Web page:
Even for the most successful entrepreneurs, the often-complex process of selling a business can present a number of challenges.
There is the emotional hurdle of surrendering a venture that probably represents the fulfilment of one of your major life goals. Then there’s the financial imperative to secure a high enough price to fund your next venture or retirement.
When businesses fetch a lower price than anticipated, it's often for want of a solid exit strategy.
If an exit is on your agenda, here are some ways to maximise the value of your business
1. Is your business demonstrably profitable?
As Charles Gaudet, an experienced BDC
It generally takes healthy profit margins to attract really serious interest. So work out what you can do in the short term to boost sales and drive down costs.
Recurring revenues are particularly eye-catching for prospective buyers, as is a growing, diversified customer base.
And now is definitely not the time to start withdrawing excessive amounts of money from the business.
The worst thing you can do is concentrate on the sales process to the detriment of the business’s day-to-day operation. If profits slip in the months leading up to a potential sale, then it’s all the harder to realise a satisfactory sale price.
2. HR capital
You should be able to demonstrate that your company has a high-quality workforce – especially at management level – ideally with a low staff turnover in critical jobs.
Make sure all your HR processes are documented and that documentation is up to date. If you don’t have an employee handbook setting the framework for employee conduct and the employee-employer relationship, then it’s worth compiling one.
3. Market differentiation
Can you convey the unique features of your business and how they help you stand out from competitors in your sector?
Help your business command a premium price by obtaining customer testimonials via email campaigns or feedback cards, and by documenting positive reviews from independent customer review sites.
Obtain patents, copyrights or trademarks, where appropriate, with the help of an intellectual property lawyer.
4. A well-ordered house
Make sure your balance sheets, assets, liabilities and taxation are documented appropriately and up to date – with the help of an accountant, if necessary. Buyers primarily want to know the hard facts about the business, not its intangible, future potential.
Only paperwork can substantiate your claims about the business's profitability.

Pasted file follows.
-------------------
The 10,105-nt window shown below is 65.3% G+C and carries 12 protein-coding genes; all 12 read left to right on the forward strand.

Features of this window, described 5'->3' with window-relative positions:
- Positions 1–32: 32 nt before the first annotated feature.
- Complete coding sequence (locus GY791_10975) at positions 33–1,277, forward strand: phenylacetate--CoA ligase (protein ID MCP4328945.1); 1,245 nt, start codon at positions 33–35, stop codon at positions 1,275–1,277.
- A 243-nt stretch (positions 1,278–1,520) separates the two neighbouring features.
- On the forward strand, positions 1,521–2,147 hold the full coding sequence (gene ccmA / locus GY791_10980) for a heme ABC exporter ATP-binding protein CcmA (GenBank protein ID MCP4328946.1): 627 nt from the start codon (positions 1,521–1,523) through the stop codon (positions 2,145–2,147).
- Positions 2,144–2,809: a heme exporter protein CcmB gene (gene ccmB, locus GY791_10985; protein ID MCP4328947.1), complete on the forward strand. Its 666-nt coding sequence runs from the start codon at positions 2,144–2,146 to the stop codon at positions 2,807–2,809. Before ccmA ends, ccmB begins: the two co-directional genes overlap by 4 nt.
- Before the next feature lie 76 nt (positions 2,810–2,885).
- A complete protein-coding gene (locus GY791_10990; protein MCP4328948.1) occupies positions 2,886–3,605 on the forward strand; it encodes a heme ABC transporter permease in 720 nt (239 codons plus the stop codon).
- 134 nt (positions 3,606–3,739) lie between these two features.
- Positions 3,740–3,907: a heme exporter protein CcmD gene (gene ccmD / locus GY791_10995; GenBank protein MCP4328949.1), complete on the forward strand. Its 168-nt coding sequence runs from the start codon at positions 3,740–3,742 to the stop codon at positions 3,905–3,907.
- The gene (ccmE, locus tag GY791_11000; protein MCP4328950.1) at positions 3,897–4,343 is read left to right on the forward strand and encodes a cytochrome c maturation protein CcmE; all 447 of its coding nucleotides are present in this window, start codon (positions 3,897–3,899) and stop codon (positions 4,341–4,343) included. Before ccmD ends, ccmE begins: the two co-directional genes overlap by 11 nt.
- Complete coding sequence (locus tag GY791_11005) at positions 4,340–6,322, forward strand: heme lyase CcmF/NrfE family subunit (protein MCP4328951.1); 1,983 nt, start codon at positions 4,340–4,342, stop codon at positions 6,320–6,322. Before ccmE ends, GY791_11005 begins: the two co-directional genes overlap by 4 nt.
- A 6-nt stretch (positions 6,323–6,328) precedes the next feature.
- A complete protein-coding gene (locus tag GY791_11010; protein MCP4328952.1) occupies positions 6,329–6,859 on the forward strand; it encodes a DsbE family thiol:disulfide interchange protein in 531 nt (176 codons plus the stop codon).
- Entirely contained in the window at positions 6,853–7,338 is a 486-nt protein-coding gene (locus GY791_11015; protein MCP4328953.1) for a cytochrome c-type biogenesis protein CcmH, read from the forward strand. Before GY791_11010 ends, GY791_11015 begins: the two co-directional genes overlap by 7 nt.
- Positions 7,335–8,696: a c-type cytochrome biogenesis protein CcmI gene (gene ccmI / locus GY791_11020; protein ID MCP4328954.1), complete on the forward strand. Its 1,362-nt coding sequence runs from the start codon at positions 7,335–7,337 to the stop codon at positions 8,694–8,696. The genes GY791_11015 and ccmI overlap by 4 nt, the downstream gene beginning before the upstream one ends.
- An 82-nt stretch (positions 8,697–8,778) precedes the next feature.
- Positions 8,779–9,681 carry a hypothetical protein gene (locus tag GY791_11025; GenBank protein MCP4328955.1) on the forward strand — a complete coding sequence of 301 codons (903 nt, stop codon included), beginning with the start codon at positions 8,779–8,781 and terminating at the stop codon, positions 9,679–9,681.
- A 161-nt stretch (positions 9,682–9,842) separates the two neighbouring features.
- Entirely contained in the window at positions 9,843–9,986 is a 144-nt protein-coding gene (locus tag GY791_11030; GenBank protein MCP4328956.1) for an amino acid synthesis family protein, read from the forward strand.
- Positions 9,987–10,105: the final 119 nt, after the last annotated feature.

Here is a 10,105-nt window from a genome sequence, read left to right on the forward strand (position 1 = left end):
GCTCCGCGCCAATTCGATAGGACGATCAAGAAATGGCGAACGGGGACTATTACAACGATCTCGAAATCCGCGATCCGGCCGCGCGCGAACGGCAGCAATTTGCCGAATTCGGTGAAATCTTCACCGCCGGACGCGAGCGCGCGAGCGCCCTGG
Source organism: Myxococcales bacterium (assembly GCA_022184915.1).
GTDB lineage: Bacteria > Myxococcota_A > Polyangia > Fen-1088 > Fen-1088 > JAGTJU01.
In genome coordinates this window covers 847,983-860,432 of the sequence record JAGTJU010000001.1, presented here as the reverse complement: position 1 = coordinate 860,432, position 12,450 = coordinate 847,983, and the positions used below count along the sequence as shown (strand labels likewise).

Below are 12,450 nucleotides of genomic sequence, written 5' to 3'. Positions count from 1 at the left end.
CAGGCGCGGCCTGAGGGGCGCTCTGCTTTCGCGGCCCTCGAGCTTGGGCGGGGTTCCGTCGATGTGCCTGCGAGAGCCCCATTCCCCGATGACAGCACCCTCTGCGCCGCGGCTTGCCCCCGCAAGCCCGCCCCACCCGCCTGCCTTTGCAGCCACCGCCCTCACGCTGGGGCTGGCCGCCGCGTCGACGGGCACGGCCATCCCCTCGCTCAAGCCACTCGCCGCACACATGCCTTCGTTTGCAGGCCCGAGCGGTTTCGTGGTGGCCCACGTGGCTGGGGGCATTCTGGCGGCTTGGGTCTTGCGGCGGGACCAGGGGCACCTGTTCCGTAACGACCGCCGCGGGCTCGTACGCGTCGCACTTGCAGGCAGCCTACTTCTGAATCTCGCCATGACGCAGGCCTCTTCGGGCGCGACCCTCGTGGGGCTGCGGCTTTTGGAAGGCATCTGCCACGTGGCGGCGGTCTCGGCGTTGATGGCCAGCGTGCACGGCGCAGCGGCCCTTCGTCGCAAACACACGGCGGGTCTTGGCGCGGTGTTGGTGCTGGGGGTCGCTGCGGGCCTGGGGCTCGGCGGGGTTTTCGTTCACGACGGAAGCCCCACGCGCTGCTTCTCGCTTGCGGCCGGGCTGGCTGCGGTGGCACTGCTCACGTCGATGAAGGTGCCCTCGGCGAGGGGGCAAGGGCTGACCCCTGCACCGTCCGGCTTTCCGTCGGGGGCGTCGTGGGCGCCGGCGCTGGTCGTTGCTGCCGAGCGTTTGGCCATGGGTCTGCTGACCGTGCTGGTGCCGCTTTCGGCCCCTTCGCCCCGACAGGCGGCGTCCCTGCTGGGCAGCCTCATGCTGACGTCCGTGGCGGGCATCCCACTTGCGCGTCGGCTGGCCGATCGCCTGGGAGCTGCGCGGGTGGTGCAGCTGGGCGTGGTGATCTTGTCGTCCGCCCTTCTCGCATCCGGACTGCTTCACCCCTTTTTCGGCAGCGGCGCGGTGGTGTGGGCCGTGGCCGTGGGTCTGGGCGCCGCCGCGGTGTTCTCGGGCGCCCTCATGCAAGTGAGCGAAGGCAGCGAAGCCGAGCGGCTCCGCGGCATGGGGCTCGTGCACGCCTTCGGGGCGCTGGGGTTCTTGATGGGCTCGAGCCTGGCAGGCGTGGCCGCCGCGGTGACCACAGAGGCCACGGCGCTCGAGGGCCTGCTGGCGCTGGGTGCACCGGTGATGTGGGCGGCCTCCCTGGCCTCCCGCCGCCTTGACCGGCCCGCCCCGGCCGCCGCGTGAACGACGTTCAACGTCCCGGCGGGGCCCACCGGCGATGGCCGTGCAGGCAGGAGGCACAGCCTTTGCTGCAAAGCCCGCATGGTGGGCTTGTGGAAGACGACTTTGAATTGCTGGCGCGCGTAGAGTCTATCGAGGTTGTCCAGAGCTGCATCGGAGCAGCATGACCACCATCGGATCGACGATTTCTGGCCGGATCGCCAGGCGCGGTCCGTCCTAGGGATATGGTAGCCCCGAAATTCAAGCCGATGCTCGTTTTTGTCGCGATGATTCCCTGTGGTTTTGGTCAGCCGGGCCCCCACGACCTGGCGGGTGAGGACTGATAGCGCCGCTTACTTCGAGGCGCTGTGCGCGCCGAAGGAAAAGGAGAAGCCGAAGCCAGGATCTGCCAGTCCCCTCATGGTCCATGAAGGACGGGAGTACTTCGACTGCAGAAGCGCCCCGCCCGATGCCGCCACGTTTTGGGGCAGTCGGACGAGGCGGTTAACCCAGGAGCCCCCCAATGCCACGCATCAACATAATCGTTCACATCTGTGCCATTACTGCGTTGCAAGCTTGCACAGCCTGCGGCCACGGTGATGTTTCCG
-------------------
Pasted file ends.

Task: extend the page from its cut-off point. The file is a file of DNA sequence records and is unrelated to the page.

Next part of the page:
Nevertheless, a strategic plan that maps out future opportunities for diversification or expansion and how these might be realised will also reassure buyers that the investment is a sound one for the long term.
First impressions count where your premises are concerned. At the very least, tidy them up and make them as presentable as possible. Perhaps give them a lick of paint, new carpets and so on. Make sure all equipment is in good working order too.
Consider finalising any outstanding customer or supplier contracts, leases and other agreements, or renewing those nearing expiration.
5. Adopt a buyer’s perspective
Lastly, you can check your company’s readiness for an exit by attempting to appraise it from the buyer’s perspective. Ask yourself: Would I want to buy this business? Like any business it will have shortcomings – address them, if practical and affordable to do so in the weeks or months before you hope to finalise a sale.
Incomers will expect to find a happy atmosphere with a committed leadership team and keen, knowledgeable staff; a popular brand on an upward trajectory; and a well-resourced outfit with highly marketable, distinctive features.
In short, they want a business that is thriving now, with strong evidence that it will
Many of the features which make your business saleable are simply the defining characteristics of any efficient, well-performing going concern.
So far from distracting you from the effective running of your business, a proper exit strategy should help you prioritise what really drives revenues and shed any bad habits you’ve acquired over the years.
Let’s conclude with some sage advice from BDC consultant Charles Gaudet: “Planning and preparation for a transition can take years. Entrepreneurs need to take the time to do it right.”